Operation Ceasefire Summit: Oakland Police Chief Sean Whent answers some questions on Ceasefire, gun violence, and city safety.
Last week, the Public Safety Committee met to discuss the Oakland Police Department's $1 million spending plan to reduce gun violence and trafficking over the next two years. (Watch the…
In our last post we analyzed Mayor Libby Schaaf’s strategy for “holistic community safety” outlined in her State of the City address. Today, we’ll continue our discussion, looking at her other three stated top priorities: responsive, trustworthy government, sustainable infrastructure, and equitable jobs and housing.
Responsive, trustworthy government
The Mayor’s total policy discussion on accountability was as follows:
“I could tell you about our transparency and ‘gov 2.0’ projects—like our Digital Front Door website redesign, our employee civic lab or plans for a 3-1-1 call center, but it really starts with the people.”
She then praised top staff members, the City Administrator, and other recent additions to her team.
We don’t criticize the Mayor for publicly and openly supporting her people—that’s an important part of leadership. But we call for more emphasis on policy. A starting point might be these initiatives from her campaign white paper on how to “bring Oakland government into the 21st Century”:
What I Will Do
Implement 311 System for better service delivery:
Do you know what number to call to report illegal dumping or a pothole? Most big cities use a 3-1-1 system to make it easy for residents to request help from their government. As Mayor I will implement a world-class 311 customer service center that transitions the City to a new generation of technology that centralizes citizen requests and makes the process and resolution of each request accessible to the public 24/7 on our website.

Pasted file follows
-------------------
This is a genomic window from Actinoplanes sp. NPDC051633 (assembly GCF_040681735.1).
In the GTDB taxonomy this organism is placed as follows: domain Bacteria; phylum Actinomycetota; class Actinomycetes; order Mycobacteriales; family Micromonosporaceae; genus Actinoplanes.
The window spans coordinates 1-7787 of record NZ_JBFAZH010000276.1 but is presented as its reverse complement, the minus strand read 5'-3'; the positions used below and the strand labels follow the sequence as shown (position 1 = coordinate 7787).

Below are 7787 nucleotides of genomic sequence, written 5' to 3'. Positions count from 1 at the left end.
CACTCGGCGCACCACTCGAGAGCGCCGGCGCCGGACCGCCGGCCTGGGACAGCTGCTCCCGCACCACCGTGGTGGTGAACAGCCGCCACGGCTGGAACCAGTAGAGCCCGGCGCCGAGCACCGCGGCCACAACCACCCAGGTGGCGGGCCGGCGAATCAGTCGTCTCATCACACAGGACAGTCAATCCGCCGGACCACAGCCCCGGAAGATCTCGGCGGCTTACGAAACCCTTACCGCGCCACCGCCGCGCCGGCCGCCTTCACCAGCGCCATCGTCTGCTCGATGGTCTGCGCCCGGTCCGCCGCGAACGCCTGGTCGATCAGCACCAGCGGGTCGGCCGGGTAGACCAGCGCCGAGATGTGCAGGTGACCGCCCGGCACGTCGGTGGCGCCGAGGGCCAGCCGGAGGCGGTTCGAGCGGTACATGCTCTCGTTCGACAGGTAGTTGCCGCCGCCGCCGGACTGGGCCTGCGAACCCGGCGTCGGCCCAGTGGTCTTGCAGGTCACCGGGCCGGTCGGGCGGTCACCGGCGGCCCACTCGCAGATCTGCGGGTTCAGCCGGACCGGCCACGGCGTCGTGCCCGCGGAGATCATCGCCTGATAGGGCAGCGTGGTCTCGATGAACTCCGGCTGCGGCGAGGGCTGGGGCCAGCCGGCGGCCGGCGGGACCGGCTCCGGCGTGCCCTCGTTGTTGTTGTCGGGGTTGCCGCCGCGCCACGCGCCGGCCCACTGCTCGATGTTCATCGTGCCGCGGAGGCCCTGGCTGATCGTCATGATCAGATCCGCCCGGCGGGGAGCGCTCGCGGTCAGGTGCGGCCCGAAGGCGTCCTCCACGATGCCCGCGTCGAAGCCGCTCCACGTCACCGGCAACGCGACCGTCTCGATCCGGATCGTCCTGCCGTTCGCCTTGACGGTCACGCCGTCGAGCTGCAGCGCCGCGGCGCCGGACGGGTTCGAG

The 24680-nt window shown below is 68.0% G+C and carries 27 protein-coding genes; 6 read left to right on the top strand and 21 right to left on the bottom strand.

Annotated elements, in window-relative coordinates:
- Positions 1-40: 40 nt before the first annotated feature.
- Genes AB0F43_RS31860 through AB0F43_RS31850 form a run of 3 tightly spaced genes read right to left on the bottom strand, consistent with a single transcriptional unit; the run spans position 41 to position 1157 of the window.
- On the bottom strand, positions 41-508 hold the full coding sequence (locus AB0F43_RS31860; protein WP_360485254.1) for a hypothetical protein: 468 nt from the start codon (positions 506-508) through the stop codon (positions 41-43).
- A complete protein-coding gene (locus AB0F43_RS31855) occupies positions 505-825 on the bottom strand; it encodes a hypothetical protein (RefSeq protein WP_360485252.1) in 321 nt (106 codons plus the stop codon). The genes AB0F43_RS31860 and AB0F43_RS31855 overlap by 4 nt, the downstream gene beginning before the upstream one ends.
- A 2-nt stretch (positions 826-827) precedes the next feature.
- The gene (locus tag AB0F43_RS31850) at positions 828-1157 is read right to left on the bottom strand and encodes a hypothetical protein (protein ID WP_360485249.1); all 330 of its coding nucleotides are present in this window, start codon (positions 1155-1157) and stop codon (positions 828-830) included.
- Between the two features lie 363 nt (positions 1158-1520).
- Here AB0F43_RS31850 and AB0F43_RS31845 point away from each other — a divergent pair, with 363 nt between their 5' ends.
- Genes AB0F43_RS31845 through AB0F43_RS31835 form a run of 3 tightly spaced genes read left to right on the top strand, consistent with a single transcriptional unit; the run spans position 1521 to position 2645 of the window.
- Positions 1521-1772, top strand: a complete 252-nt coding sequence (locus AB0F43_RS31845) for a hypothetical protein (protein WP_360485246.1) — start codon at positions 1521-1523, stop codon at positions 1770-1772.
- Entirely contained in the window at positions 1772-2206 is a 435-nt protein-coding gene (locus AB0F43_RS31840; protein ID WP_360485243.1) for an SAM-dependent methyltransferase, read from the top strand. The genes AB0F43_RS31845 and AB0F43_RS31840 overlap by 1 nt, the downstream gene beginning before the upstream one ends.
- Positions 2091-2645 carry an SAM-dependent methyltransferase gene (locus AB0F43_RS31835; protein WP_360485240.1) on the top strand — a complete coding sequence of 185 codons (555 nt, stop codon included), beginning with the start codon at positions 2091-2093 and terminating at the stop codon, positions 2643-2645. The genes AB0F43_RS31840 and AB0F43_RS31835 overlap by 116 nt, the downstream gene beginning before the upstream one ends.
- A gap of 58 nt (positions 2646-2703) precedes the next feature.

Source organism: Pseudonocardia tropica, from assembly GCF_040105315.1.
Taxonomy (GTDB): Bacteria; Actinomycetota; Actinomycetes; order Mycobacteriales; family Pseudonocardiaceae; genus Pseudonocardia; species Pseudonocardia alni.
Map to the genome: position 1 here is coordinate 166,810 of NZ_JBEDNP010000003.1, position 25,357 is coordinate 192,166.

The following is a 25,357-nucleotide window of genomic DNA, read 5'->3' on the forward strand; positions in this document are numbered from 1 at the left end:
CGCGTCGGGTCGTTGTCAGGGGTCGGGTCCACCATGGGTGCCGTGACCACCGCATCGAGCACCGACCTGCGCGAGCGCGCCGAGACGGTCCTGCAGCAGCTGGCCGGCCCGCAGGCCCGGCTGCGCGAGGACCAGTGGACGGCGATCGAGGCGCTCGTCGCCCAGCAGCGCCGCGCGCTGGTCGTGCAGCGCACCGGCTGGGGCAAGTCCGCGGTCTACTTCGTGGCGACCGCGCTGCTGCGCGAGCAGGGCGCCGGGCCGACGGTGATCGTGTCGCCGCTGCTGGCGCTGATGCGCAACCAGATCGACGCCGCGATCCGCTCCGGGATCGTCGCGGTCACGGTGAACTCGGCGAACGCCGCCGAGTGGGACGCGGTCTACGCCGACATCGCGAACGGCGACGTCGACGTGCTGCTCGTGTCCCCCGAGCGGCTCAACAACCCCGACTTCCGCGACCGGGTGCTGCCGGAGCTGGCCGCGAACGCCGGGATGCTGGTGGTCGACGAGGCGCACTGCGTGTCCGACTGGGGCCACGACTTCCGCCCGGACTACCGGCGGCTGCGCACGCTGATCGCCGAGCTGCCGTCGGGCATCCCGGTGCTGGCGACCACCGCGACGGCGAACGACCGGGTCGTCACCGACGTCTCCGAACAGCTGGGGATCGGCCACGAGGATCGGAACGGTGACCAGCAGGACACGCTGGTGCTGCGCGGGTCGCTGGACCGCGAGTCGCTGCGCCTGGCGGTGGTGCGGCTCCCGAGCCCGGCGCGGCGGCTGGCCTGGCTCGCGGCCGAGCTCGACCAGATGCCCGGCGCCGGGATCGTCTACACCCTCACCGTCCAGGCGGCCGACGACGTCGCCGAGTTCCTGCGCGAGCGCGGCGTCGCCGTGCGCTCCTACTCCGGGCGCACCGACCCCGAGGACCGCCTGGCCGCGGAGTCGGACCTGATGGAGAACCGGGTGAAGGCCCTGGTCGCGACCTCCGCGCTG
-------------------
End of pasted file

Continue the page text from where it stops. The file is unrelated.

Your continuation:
CityStat and the Office of Strategic Performance:
I will link the 311 service request system with a CityStat performance accountability system led by a newly established Office of Strategic Performance (see Louisville, Kentucky for a good model). I will work with department heads to establish clear performance measures and nurture a culture of continuous improvement within City Hall. In pursuit of this goal, OSP will help City departments and agencies deliver high quality services to citizens in a cost-efficient and transparent manner. Three core efforts include strategic planning, performance management, continuous improvement consulting and training. We can save on technology procurement dollars by conducting internal and external user research to scope projects more efficiently, determine what the needs are and design a scope of work to fulfill those needs. Too often contracts are signed without a clear understanding of the pain points, and key opportunities to solve actual problems are missed.
Sometime soon, Oaklanders should hear about where we stand on these efforts.
More after the break. (more…)
Make Oakland Better Now! gives an update on the Negotiated Settlement Agreement, how to end court oversight and give control back to Oakland.
Make Oakland Better Now! will be present at the next Oakland City Council Meeting on June 13th at 6:30pm to urge the City Council to adopt the Mayor’s proposed budget with Council President Kernighan’s proposed changes. This post is the second in a series to look at the budget amendments proposed by Council President Kernighan and those proposed by Council Members Brooks, Reid and Gallo. More information can be found in the Oakland Tribune’s Coverage, here, and Chip Johnson’s column in the San Francisco Chronicle, here (paywall). We encourage all Oaklanders to join us at council in urging your representatives to adopt a budget reflecting the city’s need for public safety and fiscal responsibility.
Make Oakland Better Now! was set to publish a post today that costed out the City Council President’s proposed budget amendments (we’ve been calling the proposal “APB1”) and the proposed amendments to the budget by Council Members Brooks, Reid and Gallo (“APB2”). We had reached the conclusion that APB2 would result in a city budget out of balance by millions of dollars.